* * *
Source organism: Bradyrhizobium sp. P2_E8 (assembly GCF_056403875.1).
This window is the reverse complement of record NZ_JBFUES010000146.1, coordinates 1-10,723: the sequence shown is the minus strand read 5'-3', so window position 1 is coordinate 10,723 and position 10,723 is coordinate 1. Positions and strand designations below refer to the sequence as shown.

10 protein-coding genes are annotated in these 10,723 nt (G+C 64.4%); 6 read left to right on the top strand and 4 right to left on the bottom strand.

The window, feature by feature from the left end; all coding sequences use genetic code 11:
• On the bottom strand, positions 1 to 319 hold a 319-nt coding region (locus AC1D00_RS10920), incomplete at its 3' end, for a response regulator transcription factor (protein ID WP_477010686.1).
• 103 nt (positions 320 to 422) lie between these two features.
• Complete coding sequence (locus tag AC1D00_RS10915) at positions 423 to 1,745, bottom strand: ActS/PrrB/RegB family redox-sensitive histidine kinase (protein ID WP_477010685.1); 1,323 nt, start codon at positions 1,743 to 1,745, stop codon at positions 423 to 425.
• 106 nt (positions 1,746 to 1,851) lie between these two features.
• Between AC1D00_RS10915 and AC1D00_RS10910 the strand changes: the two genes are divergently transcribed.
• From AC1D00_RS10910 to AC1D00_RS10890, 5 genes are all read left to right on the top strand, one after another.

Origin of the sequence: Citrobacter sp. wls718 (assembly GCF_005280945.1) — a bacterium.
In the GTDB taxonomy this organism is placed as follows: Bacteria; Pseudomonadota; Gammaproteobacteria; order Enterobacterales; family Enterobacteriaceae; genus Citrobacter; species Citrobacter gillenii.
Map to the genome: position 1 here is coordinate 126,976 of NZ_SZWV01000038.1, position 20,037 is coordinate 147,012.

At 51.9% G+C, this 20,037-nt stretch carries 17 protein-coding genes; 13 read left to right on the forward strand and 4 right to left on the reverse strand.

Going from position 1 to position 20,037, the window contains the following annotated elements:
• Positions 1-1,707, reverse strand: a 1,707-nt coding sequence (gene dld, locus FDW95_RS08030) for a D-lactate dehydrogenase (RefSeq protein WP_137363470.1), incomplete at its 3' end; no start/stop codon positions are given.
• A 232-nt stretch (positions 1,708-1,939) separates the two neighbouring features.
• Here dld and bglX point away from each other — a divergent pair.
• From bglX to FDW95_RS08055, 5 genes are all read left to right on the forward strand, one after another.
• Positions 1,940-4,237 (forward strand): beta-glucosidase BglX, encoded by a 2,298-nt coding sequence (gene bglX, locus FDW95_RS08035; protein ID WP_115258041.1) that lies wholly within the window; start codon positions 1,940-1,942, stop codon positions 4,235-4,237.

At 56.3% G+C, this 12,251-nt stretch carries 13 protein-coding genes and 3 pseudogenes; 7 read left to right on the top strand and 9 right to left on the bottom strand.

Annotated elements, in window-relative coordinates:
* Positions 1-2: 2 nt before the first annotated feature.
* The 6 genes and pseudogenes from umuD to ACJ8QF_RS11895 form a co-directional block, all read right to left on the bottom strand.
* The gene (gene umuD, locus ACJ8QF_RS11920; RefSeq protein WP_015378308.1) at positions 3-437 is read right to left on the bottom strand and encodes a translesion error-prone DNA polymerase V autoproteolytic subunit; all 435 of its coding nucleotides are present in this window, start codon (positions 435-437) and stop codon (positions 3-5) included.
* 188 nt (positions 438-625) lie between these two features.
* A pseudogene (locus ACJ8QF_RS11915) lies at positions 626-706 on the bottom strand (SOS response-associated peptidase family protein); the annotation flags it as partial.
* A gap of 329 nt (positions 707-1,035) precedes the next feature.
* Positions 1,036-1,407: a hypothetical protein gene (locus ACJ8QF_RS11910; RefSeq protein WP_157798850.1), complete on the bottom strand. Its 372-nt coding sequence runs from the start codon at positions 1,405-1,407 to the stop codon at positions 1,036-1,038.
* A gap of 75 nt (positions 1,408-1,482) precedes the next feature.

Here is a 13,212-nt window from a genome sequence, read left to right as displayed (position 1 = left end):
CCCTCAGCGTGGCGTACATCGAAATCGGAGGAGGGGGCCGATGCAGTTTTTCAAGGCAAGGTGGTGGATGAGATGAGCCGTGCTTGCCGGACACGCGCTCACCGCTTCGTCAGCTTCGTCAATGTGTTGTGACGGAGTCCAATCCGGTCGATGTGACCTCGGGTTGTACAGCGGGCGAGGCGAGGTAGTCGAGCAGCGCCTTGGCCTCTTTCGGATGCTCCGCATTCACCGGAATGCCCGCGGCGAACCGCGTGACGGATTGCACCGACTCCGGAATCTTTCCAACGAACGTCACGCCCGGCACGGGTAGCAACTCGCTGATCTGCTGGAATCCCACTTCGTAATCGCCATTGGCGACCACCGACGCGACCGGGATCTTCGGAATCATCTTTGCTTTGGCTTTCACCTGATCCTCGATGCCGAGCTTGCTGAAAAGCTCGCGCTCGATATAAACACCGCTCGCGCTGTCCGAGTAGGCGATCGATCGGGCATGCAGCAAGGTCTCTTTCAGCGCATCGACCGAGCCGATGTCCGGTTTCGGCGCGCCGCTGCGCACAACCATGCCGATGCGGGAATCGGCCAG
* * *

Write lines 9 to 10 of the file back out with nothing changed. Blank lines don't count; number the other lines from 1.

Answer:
• Between AC1D00_RS10915 and AC1D00_RS10910 the strand changes: the two genes are divergently transcribed.
• From AC1D00_RS10910 to AC1D00_RS10890, 5 genes are all read left to right on the top strand, one after another.